As a little kid in the 1960s my favorite breakfast serial was Quisp. It didn't taste quite as good as Cap'n Crunch, but the cereal pieces were shaped like little flying saucers and the mascot was a nerdy, mischievous pink alien with a propeller on its head. What could beat that? The television commercials for Quisp were entertaining, because they often featured Quisp's rival, an arrogant, cowboy-hat-wearing, subterranean jock named Quake, who had his own cereal, too. The two characters hated each other, and I hated Quake, too. I thought Quake cereal tasted horrible (though it was probably made from the same stuff Quisp was made from).
In those days, cereal boxes came with cool prizes: little plastic spaceman that slid onto your spoon handle, colorful characters that clung to your cereal bowl, miniature submarines that used baking powder to make them rise and fall in a bathtub. I had many of the cereal box prizes, but the one I was most excited about getting was a Quisp ring that had a clear plastic cylinder that housed a real meteorite. The top of the cylinder even had a small magnifying glass to examine the sample.
Unfortunately, General Mills played a dirty trick on me and other Quisp loyalists. They also made a Quake ring (which contained a piece of volcanic pumice) and there was no guarantee which ring you would get when you bought a box of Quisp.
As luck would have it, every box of Quisp my mother bought for me had the Quake ring in it. I was so disappointed in the Quake rings that I threw them away immediately. I did not want pumice. My cousin's parents had a fake oriental garden in their backyard with plastic bonsai trees "growing" out of a layer of artificially-colored pumice pebbles. Pumice held no mystery of the exotic for me. I wanted the otherworldly Quisp meteorite ring. My mother sympathized with me and sometimes bought two boxes of Quisp at a time, but she drew the line at throwing the uneaten boxes away to make shelf space for new boxes. I even tried counter-logic, buying a box of Quake to see if it might have a Quisp ring in it. When I pulled out yet another pumice ring from the bottom of the cereal, the visage of Quake on the box taunted me with a simian leer.
I never did get the Quisp ring. My theory at the time (and now) is that meteorites are much rarer and more expensive than pumice (no one spreads meteorites in their yard), so the overwhelming majority of rings given away by General Mills were Quake rings.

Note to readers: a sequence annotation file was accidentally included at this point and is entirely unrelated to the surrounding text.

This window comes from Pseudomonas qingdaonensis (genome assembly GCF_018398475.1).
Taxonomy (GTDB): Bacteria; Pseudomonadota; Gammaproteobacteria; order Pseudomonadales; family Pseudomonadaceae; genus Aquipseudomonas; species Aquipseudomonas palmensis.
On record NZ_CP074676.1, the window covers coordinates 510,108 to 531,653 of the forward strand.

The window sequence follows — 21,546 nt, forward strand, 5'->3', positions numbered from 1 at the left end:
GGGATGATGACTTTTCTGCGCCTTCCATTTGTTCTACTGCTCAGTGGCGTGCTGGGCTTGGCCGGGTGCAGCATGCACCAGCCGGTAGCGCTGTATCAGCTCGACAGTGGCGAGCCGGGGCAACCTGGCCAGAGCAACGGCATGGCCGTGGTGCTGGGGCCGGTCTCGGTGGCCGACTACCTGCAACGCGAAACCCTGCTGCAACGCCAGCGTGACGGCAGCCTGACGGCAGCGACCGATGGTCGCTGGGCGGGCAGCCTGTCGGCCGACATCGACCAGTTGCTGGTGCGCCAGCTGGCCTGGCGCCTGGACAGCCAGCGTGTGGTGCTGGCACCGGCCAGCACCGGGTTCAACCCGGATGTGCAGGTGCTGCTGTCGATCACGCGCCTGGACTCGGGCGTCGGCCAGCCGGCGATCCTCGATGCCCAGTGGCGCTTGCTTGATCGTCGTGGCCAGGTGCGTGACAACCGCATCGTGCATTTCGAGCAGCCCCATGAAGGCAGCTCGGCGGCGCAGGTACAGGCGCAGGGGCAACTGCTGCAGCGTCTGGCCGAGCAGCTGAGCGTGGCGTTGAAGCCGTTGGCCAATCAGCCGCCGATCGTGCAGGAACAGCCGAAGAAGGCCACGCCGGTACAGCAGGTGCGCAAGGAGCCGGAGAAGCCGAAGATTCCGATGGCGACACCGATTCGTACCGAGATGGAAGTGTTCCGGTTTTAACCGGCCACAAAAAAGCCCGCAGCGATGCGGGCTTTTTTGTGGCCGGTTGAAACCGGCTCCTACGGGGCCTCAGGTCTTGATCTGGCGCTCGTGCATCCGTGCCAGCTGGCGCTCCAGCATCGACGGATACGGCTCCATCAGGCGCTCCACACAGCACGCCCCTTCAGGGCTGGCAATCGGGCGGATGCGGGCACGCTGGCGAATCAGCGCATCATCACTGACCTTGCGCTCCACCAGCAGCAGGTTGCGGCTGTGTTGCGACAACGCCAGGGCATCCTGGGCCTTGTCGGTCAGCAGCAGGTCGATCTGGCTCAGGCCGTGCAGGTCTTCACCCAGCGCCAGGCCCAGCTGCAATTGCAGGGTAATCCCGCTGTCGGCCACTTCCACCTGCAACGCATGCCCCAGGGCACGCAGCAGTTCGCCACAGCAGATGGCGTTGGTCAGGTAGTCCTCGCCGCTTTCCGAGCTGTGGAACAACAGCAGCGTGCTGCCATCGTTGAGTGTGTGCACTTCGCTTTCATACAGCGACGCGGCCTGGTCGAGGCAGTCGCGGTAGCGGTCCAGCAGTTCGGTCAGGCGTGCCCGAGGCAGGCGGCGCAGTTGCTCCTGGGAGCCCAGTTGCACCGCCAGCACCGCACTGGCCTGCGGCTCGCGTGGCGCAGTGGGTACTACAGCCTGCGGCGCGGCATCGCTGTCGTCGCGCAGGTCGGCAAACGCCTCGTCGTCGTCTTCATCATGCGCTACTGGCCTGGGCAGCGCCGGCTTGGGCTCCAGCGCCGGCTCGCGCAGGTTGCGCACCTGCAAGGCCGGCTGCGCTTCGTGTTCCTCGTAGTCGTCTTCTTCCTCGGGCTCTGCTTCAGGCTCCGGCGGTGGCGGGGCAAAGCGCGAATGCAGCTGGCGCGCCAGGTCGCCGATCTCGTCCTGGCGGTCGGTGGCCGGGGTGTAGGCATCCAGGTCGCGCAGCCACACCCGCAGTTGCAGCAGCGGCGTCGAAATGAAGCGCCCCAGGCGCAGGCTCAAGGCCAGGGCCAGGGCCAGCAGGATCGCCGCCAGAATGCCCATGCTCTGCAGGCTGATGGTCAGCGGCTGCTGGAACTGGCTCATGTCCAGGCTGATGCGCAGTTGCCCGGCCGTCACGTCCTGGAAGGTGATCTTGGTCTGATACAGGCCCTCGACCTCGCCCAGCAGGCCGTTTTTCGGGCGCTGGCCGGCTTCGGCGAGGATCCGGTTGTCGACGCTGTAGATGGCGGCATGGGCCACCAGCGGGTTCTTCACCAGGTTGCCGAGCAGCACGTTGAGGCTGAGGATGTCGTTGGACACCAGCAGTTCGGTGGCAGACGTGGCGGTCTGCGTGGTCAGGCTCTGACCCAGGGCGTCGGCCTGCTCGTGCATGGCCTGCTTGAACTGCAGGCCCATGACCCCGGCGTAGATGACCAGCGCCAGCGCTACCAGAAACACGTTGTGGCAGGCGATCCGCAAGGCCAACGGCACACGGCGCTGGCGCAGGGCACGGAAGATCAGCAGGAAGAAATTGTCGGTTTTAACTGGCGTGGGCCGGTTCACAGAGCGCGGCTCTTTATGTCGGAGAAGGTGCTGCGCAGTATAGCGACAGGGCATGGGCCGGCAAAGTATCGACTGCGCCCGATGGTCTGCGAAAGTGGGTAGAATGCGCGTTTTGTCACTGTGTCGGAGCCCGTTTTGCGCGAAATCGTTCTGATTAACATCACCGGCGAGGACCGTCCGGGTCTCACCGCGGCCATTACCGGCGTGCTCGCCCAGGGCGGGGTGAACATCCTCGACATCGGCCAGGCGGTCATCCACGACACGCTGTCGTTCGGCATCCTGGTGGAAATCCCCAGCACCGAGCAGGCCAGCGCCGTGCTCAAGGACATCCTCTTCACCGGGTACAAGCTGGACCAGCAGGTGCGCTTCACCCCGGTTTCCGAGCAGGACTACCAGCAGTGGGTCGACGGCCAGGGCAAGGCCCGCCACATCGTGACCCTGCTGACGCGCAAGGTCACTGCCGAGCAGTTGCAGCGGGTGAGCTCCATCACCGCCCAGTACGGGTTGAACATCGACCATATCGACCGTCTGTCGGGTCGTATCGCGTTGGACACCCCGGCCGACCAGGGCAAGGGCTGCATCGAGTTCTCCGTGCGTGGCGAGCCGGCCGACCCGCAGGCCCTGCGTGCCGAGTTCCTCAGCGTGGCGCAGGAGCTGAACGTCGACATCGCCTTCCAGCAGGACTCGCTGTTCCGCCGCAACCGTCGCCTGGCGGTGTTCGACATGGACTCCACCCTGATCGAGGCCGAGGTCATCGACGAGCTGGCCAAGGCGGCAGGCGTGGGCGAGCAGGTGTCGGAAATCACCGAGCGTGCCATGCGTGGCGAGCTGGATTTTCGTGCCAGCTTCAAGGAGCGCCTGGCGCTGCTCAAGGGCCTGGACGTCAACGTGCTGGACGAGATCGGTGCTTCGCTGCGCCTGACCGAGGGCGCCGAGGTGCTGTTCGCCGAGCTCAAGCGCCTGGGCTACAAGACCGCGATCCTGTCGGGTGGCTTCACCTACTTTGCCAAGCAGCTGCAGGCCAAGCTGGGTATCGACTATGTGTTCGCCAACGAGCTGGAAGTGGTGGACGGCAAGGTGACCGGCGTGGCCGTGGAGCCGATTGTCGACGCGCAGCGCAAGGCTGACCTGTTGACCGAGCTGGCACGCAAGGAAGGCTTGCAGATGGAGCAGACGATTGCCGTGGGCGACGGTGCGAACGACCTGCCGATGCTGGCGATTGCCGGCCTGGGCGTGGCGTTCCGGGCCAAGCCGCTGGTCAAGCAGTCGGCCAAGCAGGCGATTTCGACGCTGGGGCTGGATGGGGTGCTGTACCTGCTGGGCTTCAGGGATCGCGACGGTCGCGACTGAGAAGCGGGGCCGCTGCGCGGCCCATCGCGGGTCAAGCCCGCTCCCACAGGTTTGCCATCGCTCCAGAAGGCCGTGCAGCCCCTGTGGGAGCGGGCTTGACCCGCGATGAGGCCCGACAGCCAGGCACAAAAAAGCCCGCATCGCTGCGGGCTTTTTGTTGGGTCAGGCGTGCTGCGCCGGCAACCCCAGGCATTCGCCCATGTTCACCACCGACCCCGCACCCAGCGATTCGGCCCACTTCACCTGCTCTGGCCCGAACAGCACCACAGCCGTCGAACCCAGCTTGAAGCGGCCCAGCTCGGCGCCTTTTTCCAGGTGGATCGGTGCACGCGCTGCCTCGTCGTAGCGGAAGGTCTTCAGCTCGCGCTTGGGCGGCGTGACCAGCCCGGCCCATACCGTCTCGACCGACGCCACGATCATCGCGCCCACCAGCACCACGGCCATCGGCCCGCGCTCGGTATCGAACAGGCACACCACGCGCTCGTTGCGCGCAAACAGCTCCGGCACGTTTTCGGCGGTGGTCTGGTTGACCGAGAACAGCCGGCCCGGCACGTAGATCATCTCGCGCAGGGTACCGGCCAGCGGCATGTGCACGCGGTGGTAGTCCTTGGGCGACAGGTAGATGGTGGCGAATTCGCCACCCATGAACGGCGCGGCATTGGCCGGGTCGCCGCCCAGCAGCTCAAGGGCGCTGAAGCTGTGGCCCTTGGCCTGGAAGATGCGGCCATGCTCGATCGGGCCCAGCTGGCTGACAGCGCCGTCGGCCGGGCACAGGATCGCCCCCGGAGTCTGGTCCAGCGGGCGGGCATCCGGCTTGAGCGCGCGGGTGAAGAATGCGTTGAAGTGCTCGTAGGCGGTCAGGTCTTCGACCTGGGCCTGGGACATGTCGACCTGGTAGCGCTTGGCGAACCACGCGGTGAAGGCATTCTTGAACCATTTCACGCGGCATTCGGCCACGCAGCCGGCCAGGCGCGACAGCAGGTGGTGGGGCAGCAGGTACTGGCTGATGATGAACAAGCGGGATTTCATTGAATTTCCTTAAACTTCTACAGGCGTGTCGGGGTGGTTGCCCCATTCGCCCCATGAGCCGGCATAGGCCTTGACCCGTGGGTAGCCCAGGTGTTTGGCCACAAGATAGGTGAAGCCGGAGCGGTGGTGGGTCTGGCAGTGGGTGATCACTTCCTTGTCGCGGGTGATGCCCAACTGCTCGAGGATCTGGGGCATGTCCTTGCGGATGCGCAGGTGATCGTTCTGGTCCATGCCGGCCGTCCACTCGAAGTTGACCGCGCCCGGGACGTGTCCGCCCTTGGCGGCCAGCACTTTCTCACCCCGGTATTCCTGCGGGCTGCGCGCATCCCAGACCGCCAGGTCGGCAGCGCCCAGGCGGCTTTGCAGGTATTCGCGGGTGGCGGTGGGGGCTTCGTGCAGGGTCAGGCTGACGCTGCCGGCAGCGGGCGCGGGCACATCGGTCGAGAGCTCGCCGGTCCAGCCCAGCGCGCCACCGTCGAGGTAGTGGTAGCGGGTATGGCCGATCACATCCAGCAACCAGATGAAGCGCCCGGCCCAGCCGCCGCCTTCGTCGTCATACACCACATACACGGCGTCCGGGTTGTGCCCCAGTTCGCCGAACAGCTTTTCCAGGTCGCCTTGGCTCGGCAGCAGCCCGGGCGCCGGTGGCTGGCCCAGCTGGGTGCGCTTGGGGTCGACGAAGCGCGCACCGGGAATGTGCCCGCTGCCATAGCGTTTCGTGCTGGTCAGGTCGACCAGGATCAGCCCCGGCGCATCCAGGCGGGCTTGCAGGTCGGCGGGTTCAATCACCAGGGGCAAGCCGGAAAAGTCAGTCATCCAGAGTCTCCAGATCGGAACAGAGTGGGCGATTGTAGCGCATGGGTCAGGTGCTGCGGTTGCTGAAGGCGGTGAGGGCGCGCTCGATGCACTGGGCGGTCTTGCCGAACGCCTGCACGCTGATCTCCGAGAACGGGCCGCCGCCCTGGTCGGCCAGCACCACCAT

It is very difficult to find a Quisp meteorite ring for sale today. In fact, most 1960s-era Quisp cereal prizes are very expensive, considering they are tiny and made from plastic. For instance, the Quisp flying saucer model kit (which you had to send in for) goes for hundreds of dollars on eBay. Quisp space disc whistle rings sell for $75 to $90 on eBay, and the incredible Quisp space gun ring, which fires tiny rockets, goes for $110.
It's a shame that cereal boxes don't contain cool prizes any longer. The colorful trinkets brought me a great deal of joy as a child, and consumed an inordinate amount of my mental activity. Take a look at the "Crazy Rings" that Quaker Puffed Wheat offered for $.25 and one box top. You would receive all 10 rings for that price: a siren ring, a pencil sharpener ring, two puzzle rings, a water pistol ring, a ship-in-a-bottle ring, a whistle ring, a friendship ring, a meteorite ring, and a jingle bell ring. If I gave a box containing these 10 rings to my daughter she would be ecstatic for weeks.
If I ever get rich, I will start my own cereal company just so I can put cool prizes in the boxes.
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Mark Frauenfelder is the founder of Boing Boing and the editor-in-chief of MAKE and Cool Tools. Twitter: @frauenfelder. His new book is Maker Dad: Lunch Box Guitars, Antigravity Jars, and 22 Other Incredibly Cool Father-Daughter DIY Projects